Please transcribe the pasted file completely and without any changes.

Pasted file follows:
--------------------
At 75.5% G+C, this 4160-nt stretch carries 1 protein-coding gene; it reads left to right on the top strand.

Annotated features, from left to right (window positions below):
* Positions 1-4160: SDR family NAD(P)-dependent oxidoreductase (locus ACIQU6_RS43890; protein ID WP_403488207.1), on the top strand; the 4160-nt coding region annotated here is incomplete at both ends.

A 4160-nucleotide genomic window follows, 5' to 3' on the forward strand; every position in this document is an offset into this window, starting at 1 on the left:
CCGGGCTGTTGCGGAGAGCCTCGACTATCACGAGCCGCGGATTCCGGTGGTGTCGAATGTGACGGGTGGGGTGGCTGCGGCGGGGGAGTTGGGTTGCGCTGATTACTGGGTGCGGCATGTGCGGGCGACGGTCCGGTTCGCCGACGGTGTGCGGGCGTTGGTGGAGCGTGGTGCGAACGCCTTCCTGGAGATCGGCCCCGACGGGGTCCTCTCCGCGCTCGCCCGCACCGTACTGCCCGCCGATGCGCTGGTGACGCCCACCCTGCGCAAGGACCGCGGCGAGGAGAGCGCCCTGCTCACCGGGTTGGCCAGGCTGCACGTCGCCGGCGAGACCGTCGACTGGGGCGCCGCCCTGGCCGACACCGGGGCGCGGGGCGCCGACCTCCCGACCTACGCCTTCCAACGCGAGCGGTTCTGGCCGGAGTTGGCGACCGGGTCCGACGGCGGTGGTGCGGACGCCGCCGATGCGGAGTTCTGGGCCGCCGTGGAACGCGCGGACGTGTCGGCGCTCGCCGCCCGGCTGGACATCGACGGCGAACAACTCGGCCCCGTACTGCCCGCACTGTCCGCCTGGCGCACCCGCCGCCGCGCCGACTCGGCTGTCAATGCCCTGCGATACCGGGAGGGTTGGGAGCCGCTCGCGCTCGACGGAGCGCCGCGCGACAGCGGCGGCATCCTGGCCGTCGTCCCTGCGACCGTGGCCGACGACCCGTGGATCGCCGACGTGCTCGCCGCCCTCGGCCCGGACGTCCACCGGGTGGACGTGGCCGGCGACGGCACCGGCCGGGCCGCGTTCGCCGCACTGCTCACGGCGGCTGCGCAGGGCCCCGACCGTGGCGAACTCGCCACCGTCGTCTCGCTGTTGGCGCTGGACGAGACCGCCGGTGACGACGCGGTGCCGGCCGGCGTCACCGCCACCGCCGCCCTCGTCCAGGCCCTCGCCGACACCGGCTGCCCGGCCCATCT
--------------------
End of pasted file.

At 75.5% G+C, this 4160-nt stretch carries 1 protein-coding gene; it reads left to right on the top strand.

Annotated features, from left to right (window positions below):
* Positions 1-4160: SDR family NAD(P)-dependent oxidoreductase (locus ACIQU6_RS43890; protein ID WP_403488207.1), on the top strand; the 4160-nt coding region annotated here is incomplete at both ends.

A 4160-nucleotide genomic window follows, 5' to 3' on the forward strand; every position in this document is an offset into this window, starting at 1 on the left:
CCGGGCTGTTGCGGAGAGCCTCGACTATCACGAGCCGCGGATTCCGGTGGTGTCGAATGTGACGGGTGGGGTGGCTGCGGCGGGGGAGTTGGGTTGCGCTGATTACTGGGTGCGGCATGTGCGGGCGACGGTCCGGTTCGCCGACGGTGTGCGGGCGTTGGTGGAGCGTGGTGCGAACGCCTTCCTGGAGATCGGCCCCGACGGGGTCCTCTCCGCGCTCGCCCGCACCGTACTGCCCGCCGATGCGCTGGTGACGCCCACCCTGCGCAAGGACCGCGGCGAGGAGAGCGCCCTGCTCACCGGGTTGGCCAGGCTGCACGTCGCCGGCGAGACCGTCGACTGGGGCGCCGCCCTGGCCGACACCGGGGCGCGGGGCGCCGACCTCCCGACCTACGCCTTCCAACGCGAGCGGTTCTGGCCGGAGTTGGCGACCGGGTCCGACGGCGGTGGTGCGGACGCCGCCGATGCGGAGTTCTGGGCCGCCGTGGAACGCGCGGACGTGTCGGCGCTCGCCGCCCGGCTGGACATCGACGGCGAACAACTCGGCCCCGTACTGCCCGCACTGTCCGCCTGGCGCACCCGCCGCCGCGCCGACTCGGCTGTCAATGCCCTGCGATACCGGGAGGGTTGGGAGCCGCTCGCGCTCGACGGAGCGCCGCGCGACAGCGGCGGCATCCTGGCCGTCGTCCCTGCGACCGTGGCCGACGACCCGTGGATCGCCGACGTGCTCGCCGCCCTCGGCCCGGACGTCCACCGGGTGGACGTGGCCGGCGACGGCACCGGCCGGGCCGCGTTCGCCGCACTGCTCACGGCGGCTGCGCAGGGCCCCGACCGTGGCGAACTCGCCACCGTCGTCTCGCTGTTGGCGCTGGACGAGACCGCCGGTGACGACGCGGTGCCGGCCGGCGTCACCGCCACCGCCGCCCTCGTCCAGGCCCTCGCCGACACCGGCTGCCCGGCCCATCT